The AGV Sport Breeze jacket is a refreshingly simple and stylish jacket made from very soft and plush-feeling leather.
Large sections of the leather are perforated, which gives the jacket excellent ventilation.
All-around comfort and light weight make the Breeze a perfect "no polymer" alternative to textile mesh.
The AGV Sport Breeze jacket was introduced at the 2012 Dealer Expo (report) in Indianapolis back in February of this year.
As I was browsing through the AGV Sport gear during the show, I noticed the Breeze jacket and as soon as my fingertips hit the butter-soft leather, I knew it was something different.
If you're not sold on textile mesh (and many of you aren't, based on the emails we've received), then the Breeze jacket may be just the ticket.
The jacket is simple by design, to keep the weight low and the comfort level high.
So it's back to basics: a comfortable jacket with perforated leather and a couple o' pockets. That's it. No membrane liner, quilted insulation, fanny pocket, hydration bladder or any of that other overly-complex hardware.
Just a nice leather jacket reminiscent of the 20th Century (remember that?) with 21st Century build quality.
AGV Sport gear is well-regarded by the webBikeWorld crew because the company makes nice gear at reasonable prices and the designs reflect real-world motorcycling experience.
For some reason, they seem to have a knack with hot-weather riding gear, as in the AGV Sport Aero Sport 2 mesh jacket (review) we reviewed in 2008.
The new-for-2012 Breeze jacket is a distant cousin to the Aero Sport 2 and it's somewhat of a rarity in summer motorcycle gear -- a lightweight leather jacket with excellent ventilation.
The Breeze isn't made from race-thick double cowhide or anything like that. The cushy leather is perforated in the chest, along the sleeves and across the back. It's butter-soft and feels instantly broken-in. It gets softer each time you wear it, quickly becoming a favorite.
The jacket is designed for hot-weather riding, so there are a few compromises in the design, but no more so than the typical textile mesh jacket.
For example, the elbows and shoulders in the Breeze are made from a single layer of the soft leather, although non-perforated leather is used in those areas for some semblance of abrasion protection.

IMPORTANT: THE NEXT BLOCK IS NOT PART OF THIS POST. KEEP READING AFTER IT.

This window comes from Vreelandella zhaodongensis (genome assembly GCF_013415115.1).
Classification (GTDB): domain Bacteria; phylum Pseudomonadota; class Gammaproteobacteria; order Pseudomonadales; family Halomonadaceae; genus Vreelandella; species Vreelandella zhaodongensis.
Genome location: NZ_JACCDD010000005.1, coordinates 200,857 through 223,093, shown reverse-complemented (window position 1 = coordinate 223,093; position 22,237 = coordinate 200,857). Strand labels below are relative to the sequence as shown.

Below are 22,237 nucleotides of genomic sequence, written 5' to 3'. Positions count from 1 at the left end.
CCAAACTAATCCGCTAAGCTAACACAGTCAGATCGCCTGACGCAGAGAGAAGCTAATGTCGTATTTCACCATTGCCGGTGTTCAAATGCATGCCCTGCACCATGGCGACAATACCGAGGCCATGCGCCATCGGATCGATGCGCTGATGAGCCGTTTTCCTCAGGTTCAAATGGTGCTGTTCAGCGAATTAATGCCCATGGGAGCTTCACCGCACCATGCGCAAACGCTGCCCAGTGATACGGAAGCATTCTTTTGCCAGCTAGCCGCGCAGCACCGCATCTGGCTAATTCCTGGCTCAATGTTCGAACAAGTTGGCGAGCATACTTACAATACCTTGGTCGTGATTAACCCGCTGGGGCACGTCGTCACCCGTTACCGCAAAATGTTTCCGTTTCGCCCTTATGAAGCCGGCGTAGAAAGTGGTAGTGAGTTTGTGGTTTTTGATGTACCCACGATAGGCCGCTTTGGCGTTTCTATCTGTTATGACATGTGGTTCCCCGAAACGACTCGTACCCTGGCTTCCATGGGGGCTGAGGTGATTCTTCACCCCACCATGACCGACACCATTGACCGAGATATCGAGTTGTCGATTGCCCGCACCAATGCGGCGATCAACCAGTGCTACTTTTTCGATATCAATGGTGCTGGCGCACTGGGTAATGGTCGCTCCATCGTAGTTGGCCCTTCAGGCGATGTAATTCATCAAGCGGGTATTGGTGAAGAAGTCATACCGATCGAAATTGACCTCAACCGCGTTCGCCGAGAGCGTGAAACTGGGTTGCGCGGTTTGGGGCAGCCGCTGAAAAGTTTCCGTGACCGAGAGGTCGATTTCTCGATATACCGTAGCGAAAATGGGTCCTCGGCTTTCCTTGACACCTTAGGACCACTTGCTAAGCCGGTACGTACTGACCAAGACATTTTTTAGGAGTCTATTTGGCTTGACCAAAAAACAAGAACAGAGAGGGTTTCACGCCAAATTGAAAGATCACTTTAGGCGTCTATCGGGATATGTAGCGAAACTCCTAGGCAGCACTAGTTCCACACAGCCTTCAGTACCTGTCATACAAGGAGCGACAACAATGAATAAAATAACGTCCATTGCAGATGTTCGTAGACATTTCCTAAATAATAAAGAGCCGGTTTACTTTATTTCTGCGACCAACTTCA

The jacket also includes CE-rated armor in the shoulders and elbows and a (slightly) better than average 8 mm thick removable back pad.
The Breeze jacket is available in all black or black with orange, blue or red highlights. The red and black version shown here is a classic color combination that looks just as good on a sportbike as it does on a cruiser.
The red, blue and orange colors are outlined with reflective piping in the front and on the shoulders.
The simplicity of the design is actually refreshing and there isn't much to get in the way -- literally or figuratively -- of its primary purpose: that is, keeping the rider protected while providing excellent ventilation.
That it does so with a lot of comfort and a good dose of style is a bonus.
The non-perforated leather along the inside and outside of the arms does block some of the air, but the ventilation is unimpeded through the perforated leather in the chest and the rear of the jacket.
The typical taffeta-type mesh polyester inner attached lining keeps the leather off the rider's skin while allowing all of that air to flow right in.
I can favorably compare the ventilation provided by the Breeze with most of the other mesh jackets I've worn and it's better than any leather jacket I've tried, including the old Joe Rocket Blaster perforated leather jacket (review) I still wear on occasion.
But where the heavy Blaster leather is stiff and thick and has never acquired that broken-in feeling, even after all these years, the AGV Sport Breeze jacket is instantly comfortable.